Left and Islam

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Jen, you questioned my assumption that the left (including the women’s and LGBT movements) are defensive towards Islam. some of the links below support my argument. As far as I can see, any hint at defining people as “other” automatically brings up the defences. Do you really not agree?


The Leftist-Islamist Alliance in Pictures


Stonewall comment:

The atrocities committed by terrorist organisations cannot be ignored but nor can they be conflated or confused with the Muslim faith. 

‘By suggesting that we should ‘fight Islam’ Kelvin Mackenzie yet again spreads the false idea that religion and LGBT equality are not compatible. At Stonewall, we work with many people of faith and faith leaders – including many Muslims – who are LGBT or who believe in and support LGBT equality.

Throughout his career, Daniel Pipes has exhibited a troubling bigotry toward Muslims and Islam. As early as 1983, even an otherwise positive Washington Post book review noted that Pipes displays “a disturbing hostility to contemporary Muslims…he professes respect for Muslims but is frequently contemptuous of them.” Pipes, said the reviewer, “is swayed by the writings of anti-Muslim writers…[the book] is marred by exaggerations, inconsistencies, and evidence of hostility to the subject.” (The Washington Post, 12/11/83)

Why Islamism and the Left Hate Daniel Pipes


Daniel Pipes explains alliance between Muslims and left-wingers



Our religion says that homosexuality is a sin

Muslim religious leaders have joined Christian and Jewish leaders in issuing a joint pleas for tolerance for LGBT people. They have issued a joint letter that states “We affirm our resolute support for Dr Williams’ (leader of the Anglican Church) endeavour and we rededicate our efforts to fighting…homophobia, and to defending the values of tolerance, inclusiveness and respect for differences we all cherish”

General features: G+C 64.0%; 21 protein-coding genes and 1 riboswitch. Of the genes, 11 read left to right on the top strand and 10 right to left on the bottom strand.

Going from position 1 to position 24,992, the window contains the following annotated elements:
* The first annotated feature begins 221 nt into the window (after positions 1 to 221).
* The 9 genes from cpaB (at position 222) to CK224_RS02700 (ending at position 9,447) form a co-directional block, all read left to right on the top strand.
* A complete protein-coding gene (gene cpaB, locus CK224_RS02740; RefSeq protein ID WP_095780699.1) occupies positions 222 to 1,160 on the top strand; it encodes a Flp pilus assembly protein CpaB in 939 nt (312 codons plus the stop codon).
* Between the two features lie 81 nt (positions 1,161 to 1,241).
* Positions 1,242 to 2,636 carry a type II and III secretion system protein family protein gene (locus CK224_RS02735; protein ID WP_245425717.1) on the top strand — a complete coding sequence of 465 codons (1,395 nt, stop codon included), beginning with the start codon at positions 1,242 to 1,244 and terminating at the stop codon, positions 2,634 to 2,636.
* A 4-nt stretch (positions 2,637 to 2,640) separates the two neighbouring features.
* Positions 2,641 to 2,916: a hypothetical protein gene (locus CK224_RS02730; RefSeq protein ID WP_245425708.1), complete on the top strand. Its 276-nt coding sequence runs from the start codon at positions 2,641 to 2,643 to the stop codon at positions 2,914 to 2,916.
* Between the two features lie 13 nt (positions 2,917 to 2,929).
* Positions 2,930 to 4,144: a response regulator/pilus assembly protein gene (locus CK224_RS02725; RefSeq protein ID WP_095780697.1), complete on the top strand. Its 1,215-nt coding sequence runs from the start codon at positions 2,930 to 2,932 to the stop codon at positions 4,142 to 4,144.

Imaan promotes the Islamic values of peace, social justice and tolerance through its work, and aspires to bring about a world that is free from prejudice and discrimination against all Muslims and LGBTQ people.


ntroduction to Islamic beliefs L & L session held in December 2015. Well received and positive feedback provided.


The discourse of Islamophobia that is interwoven into the articles exhibits ignorance and displays a lack of respect towards Islam.


It means understanding, respecting and celebrating the diversity of our communities, and within organisations it means fair representation and safe spaces for everyone. From this we can examine the oppression and discrimination a person faces, and look at the intersection of oppression, for example, how racism and Transphobia and Islamophobia interact for a Muslim trans person from Bangladesh. Intersectionality encourages solidarity and working together across communities, strengthening our fight against oppression.” 


And now? I co-organise the Brum Bi Group, Birmingham’s Bi Group. In the past four years, I’ve gone from being a tentatively openly bi person, to wearing a bi coloured flag band around my arm at work. I work in an inner city primary school with a 97.9% Muslim majority. I am openly bisexual at work to both staff and pupils.


Since publishing Islamic Values and the Parenting Puzzle with Family Action Slough, the Nurturing Programme is being adopted in increasing numbers by Muslims who appreciate how the Nurturing Programme complements Islamic religious values. The booklet uses extracts from the Quran and some sayings (hadiths) of the Prophet Mohammad to demonstrate how Islamic religious values complement the Nurturing Programme